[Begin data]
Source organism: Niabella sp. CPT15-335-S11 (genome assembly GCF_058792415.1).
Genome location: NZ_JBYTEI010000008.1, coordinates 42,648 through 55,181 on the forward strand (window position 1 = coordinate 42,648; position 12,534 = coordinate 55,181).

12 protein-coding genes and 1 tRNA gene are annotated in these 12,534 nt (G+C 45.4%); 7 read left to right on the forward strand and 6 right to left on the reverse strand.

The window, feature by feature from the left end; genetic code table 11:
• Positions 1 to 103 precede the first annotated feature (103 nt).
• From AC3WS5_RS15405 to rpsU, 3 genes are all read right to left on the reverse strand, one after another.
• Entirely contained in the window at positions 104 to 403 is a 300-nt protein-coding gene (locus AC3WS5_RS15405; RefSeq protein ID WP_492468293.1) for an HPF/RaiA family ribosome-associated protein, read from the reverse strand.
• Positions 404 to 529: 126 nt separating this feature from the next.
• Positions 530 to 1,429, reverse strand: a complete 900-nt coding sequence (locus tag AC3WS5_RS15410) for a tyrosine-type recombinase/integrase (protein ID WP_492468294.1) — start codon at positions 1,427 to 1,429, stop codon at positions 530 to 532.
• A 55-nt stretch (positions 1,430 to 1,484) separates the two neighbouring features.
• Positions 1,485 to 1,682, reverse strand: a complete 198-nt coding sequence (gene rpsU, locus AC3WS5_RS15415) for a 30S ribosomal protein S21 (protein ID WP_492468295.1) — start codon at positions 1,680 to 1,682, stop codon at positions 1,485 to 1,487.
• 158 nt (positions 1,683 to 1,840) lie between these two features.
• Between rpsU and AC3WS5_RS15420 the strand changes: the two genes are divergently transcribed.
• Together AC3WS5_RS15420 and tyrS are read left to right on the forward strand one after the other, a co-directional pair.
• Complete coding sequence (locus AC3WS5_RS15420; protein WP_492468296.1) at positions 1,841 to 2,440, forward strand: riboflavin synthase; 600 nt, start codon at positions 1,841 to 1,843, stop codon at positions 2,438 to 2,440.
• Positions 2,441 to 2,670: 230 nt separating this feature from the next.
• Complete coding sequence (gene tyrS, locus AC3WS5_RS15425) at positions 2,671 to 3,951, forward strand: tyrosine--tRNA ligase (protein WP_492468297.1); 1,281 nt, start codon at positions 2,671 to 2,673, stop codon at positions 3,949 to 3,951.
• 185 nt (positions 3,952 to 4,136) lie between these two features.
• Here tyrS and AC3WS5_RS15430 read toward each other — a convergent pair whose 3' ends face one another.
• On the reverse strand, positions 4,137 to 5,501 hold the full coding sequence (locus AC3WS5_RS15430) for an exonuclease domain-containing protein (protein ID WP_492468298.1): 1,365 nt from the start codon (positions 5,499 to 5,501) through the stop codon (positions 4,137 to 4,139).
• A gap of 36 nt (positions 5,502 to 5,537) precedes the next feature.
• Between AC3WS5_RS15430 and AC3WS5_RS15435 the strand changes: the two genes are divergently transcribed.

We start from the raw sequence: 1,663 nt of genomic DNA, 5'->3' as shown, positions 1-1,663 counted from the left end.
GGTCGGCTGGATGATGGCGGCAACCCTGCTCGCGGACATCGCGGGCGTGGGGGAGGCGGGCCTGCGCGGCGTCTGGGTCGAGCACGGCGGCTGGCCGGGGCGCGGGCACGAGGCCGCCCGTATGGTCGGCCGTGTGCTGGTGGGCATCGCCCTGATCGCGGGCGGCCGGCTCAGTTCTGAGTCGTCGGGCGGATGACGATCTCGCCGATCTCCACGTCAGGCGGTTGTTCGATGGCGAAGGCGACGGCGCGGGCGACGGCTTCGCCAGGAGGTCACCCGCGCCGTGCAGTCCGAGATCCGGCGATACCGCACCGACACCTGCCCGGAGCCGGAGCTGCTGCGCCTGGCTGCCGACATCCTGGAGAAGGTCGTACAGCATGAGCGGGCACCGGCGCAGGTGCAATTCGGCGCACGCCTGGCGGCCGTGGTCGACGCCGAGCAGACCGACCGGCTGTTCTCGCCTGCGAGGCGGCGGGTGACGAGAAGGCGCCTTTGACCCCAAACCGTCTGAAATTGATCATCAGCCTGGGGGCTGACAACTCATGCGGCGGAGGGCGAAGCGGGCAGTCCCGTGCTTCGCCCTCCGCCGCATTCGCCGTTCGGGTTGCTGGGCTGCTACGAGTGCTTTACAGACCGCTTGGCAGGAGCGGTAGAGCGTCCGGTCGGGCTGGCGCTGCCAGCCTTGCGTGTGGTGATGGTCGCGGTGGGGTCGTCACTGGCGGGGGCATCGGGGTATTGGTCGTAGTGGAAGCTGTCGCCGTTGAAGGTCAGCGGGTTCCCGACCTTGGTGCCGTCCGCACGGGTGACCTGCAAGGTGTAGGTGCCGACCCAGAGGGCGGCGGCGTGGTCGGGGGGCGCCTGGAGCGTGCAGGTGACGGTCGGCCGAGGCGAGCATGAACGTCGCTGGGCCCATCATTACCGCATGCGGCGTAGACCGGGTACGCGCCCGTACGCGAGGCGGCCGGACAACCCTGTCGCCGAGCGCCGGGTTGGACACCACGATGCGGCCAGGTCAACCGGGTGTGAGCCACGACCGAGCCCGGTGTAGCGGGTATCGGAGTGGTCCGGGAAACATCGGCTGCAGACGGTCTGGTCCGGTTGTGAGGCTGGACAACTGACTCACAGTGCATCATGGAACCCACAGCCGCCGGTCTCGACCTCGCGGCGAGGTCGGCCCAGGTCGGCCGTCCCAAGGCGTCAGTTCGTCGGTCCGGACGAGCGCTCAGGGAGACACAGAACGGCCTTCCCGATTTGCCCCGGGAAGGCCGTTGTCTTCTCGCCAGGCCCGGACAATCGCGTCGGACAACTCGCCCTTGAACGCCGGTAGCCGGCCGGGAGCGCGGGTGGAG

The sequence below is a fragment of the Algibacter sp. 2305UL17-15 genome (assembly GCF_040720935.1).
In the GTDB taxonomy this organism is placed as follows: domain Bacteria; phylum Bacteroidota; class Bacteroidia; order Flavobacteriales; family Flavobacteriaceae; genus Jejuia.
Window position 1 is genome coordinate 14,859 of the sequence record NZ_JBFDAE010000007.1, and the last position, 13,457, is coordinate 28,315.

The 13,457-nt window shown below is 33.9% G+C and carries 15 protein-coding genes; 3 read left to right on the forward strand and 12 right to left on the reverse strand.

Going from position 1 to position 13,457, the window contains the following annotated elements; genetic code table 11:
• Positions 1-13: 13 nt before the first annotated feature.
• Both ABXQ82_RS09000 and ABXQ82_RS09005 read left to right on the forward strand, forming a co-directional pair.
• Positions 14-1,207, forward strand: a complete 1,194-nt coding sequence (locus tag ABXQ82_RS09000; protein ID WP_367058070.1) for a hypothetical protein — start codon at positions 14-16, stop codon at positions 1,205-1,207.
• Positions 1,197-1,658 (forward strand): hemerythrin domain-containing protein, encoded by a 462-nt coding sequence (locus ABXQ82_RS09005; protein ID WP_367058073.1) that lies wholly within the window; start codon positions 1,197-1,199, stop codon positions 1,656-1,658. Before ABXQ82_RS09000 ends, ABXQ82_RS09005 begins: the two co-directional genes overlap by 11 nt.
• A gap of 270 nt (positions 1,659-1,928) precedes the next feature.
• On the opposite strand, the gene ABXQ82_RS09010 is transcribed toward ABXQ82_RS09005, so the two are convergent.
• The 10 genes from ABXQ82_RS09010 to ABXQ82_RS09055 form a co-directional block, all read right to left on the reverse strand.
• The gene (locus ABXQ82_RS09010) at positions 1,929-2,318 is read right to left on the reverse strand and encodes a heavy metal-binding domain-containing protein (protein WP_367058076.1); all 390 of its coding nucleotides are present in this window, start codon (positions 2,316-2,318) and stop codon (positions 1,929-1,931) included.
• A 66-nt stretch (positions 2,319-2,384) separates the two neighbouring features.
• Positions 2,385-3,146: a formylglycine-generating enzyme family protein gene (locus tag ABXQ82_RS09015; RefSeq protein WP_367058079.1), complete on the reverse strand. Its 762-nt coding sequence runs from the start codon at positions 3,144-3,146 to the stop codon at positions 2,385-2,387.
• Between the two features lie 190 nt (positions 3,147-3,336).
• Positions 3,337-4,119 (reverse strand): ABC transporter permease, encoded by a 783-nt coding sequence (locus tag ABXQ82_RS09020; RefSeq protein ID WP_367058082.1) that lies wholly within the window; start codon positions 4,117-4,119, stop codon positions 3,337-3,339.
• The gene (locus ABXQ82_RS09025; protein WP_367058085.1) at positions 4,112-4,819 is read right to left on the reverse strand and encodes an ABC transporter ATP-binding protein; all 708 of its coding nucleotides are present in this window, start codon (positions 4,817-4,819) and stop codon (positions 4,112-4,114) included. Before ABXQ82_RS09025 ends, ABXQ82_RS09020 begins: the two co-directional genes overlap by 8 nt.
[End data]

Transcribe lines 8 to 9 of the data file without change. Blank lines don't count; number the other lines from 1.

• Positions 404 to 529: 126 nt separating this feature from the next.
• Positions 530 to 1,429, reverse strand: a complete 900-nt coding sequence (locus tag AC3WS5_RS15410) for a tyrosine-type recombinase/integrase (protein ID WP_492468294.1) — start codon at positions 1,427 to 1,429, stop codon at positions 530 to 532.